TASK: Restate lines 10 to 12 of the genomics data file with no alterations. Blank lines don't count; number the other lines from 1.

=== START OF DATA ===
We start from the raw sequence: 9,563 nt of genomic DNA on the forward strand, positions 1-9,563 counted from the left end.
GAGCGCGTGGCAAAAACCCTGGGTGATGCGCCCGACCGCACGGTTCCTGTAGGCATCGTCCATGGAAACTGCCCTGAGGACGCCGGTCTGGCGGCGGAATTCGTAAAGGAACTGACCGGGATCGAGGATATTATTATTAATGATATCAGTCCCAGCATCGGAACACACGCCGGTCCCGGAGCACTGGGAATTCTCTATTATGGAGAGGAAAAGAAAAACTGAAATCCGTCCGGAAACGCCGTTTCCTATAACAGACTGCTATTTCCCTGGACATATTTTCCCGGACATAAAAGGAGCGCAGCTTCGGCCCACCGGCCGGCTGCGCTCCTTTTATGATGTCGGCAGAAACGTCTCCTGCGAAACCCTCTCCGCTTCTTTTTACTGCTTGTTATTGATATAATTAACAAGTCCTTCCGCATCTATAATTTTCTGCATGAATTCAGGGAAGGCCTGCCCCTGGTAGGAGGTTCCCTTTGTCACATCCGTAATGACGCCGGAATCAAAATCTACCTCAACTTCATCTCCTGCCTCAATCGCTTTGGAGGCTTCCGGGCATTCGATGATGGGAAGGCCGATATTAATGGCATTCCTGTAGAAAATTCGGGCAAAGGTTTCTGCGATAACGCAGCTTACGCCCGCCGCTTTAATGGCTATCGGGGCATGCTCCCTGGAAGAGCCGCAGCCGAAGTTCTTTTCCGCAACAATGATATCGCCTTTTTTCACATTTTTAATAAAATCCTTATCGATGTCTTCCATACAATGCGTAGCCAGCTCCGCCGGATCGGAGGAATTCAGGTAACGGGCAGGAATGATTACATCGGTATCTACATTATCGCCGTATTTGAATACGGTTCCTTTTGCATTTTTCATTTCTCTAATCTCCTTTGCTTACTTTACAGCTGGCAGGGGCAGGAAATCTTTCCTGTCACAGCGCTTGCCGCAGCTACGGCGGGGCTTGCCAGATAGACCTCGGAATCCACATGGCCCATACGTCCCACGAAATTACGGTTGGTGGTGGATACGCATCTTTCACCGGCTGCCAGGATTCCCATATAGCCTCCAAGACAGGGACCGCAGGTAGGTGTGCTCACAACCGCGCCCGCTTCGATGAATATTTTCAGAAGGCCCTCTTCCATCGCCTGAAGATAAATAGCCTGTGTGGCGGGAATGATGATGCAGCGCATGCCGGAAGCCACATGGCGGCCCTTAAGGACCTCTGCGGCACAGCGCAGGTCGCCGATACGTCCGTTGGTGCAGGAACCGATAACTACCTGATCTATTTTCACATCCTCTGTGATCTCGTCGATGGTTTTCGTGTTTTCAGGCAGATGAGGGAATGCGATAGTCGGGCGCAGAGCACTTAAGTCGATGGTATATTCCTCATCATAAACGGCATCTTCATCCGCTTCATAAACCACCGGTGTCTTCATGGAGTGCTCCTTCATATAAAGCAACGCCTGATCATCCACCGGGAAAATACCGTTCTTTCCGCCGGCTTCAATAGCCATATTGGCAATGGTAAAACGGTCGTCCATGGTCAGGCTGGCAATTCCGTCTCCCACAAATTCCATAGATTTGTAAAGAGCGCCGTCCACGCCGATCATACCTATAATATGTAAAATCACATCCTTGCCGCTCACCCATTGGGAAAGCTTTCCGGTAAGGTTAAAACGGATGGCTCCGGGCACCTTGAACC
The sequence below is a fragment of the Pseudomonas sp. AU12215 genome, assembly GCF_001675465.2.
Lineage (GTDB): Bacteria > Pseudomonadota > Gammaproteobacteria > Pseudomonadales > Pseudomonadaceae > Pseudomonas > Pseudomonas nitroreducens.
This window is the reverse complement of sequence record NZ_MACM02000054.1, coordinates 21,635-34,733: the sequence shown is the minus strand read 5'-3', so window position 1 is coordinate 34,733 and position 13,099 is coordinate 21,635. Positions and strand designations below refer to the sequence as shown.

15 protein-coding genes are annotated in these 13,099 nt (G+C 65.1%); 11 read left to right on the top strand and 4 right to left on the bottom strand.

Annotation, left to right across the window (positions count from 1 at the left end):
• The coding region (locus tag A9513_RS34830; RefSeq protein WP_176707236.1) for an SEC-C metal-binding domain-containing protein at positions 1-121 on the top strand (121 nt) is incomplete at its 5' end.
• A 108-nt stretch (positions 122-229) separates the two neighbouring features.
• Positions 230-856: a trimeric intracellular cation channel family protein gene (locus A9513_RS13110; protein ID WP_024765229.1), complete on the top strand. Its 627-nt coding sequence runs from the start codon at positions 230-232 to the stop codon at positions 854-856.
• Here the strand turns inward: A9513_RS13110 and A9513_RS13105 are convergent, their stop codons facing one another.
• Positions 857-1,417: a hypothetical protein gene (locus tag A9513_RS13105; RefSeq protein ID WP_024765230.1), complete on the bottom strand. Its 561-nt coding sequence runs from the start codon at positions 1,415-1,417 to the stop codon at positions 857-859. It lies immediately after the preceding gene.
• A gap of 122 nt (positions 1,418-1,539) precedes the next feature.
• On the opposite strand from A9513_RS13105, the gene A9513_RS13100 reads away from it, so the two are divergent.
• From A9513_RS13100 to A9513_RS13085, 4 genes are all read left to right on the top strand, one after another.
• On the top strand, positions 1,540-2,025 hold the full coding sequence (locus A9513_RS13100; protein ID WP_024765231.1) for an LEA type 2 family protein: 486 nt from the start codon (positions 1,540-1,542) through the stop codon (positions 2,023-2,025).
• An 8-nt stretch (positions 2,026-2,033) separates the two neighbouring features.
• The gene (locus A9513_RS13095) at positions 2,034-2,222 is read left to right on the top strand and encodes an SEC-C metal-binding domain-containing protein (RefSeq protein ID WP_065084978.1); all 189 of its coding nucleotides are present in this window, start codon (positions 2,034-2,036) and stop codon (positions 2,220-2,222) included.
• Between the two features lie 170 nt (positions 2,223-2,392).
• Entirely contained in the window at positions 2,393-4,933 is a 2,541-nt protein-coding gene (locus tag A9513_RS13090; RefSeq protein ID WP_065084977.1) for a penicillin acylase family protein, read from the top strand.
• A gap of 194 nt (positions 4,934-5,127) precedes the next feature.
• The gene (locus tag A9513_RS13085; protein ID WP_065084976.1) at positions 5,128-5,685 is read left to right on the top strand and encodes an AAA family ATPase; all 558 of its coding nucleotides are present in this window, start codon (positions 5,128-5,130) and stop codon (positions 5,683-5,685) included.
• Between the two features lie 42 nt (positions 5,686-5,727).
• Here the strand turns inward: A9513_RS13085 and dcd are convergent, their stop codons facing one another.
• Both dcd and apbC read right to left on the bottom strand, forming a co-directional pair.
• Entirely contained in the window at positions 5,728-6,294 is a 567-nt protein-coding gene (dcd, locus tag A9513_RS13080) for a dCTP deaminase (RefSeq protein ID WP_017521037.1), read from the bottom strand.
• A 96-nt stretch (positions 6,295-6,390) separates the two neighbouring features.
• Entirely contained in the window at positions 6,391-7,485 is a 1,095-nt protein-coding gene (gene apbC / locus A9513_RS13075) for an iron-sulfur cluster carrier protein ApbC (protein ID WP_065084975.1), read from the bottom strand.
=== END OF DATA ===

• Positions 230-856: a trimeric intracellular cation channel family protein gene (locus A9513_RS13110; protein ID WP_024765229.1), complete on the top strand. Its 627-nt coding sequence runs from the start codon at positions 230-232 to the stop codon at positions 854-856.
• Here the strand turns inward: A9513_RS13110 and A9513_RS13105 are convergent, their stop codons facing one another.
• Positions 857-1,417: a hypothetical protein gene (locus tag A9513_RS13105; RefSeq protein ID WP_024765230.1), complete on the bottom strand. Its 561-nt coding sequence runs from the start codon at positions 1,415-1,417 to the stop codon at positions 857-859. It lies immediately after the preceding gene.